January 26, 2016

Next-Generation Sequencing Settling Into the Laboratory

By Jeff Briggs

ngs panel

Thanks to next-generation sequencing, it’s now easier than ever to provide comprehensive genetic analysis to guide therapeutic decisions for patients with cancer, but it’s important to use resources wisely, says Linnea Baudhuin, Ph.D. Dr. Baudhuin is an associate professor of laboratory medicine and pathology at Mayo Medical School and co-director of the clinical genome sequencing and personalized genomics laboratory at Mayo Clinic in Rochester, Minn.

For many laboratories today, next-generation sequencing is a test they send out, but it won’t always be. With new emerging technologies and platforms becoming more user-friendly, larger hospitals and health systems will bring the testing in-house. Mayo Medical Laboratories is one of the early adopters of next-generation sequencing.

Mayo Medical Laboratories is a global reference laboratory operating within Mayo Clinic's Department of Laboratory Medicine and Pathology. Its staff collaborates with clinicians, including those at the Center for Individualized Medicine, to provide knowledge of, and access to, the latest testing and treatment guidance. It works in collaboration with and support of the many specialists at the Center for Individualized Medicine to provide expert, whole-person care to everyone who needs healing.

Dr. Baudhuin recently shared her experiences with next-generation sequencing with CAP TODAY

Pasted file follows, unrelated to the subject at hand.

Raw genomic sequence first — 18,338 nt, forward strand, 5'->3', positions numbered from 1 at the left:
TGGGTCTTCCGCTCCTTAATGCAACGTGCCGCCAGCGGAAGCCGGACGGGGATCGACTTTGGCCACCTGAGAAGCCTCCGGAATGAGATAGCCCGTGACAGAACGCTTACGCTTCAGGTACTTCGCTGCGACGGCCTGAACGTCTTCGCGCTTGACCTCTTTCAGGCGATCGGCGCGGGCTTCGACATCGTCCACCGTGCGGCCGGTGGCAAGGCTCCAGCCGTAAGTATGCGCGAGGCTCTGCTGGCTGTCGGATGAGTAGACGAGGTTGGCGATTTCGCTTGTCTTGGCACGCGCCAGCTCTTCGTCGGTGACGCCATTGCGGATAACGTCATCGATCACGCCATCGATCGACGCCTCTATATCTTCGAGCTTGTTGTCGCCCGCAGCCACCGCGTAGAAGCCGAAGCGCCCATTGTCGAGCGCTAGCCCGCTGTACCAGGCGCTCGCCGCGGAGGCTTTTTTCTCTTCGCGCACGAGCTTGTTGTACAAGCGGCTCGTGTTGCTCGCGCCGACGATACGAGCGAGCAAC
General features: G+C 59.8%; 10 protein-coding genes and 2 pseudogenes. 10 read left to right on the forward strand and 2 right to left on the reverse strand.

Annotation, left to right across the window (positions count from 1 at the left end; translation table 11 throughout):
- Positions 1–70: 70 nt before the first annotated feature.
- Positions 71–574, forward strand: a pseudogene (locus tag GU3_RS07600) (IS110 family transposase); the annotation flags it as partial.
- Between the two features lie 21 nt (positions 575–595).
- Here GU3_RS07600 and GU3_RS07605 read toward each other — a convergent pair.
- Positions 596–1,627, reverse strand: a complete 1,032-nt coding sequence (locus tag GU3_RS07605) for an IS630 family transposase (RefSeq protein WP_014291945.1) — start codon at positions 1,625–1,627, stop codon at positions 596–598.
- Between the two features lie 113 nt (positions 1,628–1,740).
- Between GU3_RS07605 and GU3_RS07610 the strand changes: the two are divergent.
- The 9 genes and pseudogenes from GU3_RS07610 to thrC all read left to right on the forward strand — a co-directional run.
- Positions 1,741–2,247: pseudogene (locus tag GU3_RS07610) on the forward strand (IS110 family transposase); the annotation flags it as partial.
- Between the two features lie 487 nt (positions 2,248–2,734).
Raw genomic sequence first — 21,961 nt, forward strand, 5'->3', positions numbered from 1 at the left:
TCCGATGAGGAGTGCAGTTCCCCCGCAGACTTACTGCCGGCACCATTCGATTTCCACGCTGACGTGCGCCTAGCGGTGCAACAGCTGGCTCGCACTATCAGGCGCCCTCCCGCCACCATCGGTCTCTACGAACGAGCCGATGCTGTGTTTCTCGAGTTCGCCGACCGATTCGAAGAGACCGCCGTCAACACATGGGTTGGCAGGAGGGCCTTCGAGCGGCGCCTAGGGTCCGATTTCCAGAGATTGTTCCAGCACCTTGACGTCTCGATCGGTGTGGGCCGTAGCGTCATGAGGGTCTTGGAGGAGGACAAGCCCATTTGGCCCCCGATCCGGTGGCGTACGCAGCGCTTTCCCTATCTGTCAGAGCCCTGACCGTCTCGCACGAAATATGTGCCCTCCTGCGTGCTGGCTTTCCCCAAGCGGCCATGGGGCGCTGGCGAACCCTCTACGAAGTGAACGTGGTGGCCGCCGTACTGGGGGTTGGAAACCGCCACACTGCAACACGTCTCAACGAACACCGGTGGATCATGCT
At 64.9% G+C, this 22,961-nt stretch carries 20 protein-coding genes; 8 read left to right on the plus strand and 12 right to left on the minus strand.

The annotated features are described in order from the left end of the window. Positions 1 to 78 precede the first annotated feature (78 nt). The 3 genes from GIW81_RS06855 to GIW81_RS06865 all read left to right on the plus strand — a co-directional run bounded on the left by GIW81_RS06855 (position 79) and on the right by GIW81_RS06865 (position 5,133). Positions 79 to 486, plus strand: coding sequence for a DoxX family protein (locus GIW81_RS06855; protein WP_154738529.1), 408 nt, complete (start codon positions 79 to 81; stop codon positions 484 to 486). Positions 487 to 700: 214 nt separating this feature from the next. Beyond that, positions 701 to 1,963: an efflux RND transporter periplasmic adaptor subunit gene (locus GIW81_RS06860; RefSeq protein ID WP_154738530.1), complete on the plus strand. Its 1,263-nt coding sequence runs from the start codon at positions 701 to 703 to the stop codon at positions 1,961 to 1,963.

Dr. Linnea Baudhuin

Dr. Linnea Baudhuin

“Our physicians will initially say they want a large somatic gene panel, with 500, 100, or more genes, until they get their initial results back and they have all these variants of uncertain significance [VUS],” Dr. Baudhuin says. “Then they’ll say, ‘We don’t want all these genes. We just want the four or five genes strongly associated with this type of cancer.’”

Dr. Baudhuin discussed several tips for next generation sequencing testing, including:

  • The most important factor in determining how many genes to include is a strong evidence base.
  • Balance marketability with high clinical utility, which can be determined through literature and databases such as Online Mendelian Inheritance in Man (OMIM) and the Human Gene Mutation Database.
  • When designing the reagent (nucleic acid probes), include hundreds of genes. The laboratory will capture all the genes but analyze and report only those that were ordered.
  • Include probes/primers for genes that are of potential clinical utility but did not make the cut for ultimate inclusion in the orderable test.
  • Aim for a good balance between maximum gene number, multiplexing, and optimal depth of coverage.
  • Don’t spend a lot of time on genes that have pseudogenes or homologous regions.

Dr. Baudhuin added, “The larger the panel, the more time-consuming to the lab. A smaller lab would be wise to develop smaller panels to save on resources yet still provide clinically meaningful results.”

Read the full article in CAP TODAY for more information from Dr. Baudhuin and other industry experts on next-generation sequencing.

 * * *

 To stay abreast of the latest developments at Mayo Medical Laboratories, follow all the news on its excellent blog.

Tags: center for individualized medicine, Department of Laboratory Medicine and Pathology, DLMP, Dr. Linnea Baudhuin, mayo medical laboratories, MML, next generation sequencing, Uncategorized

Contact Us · Privacy Policy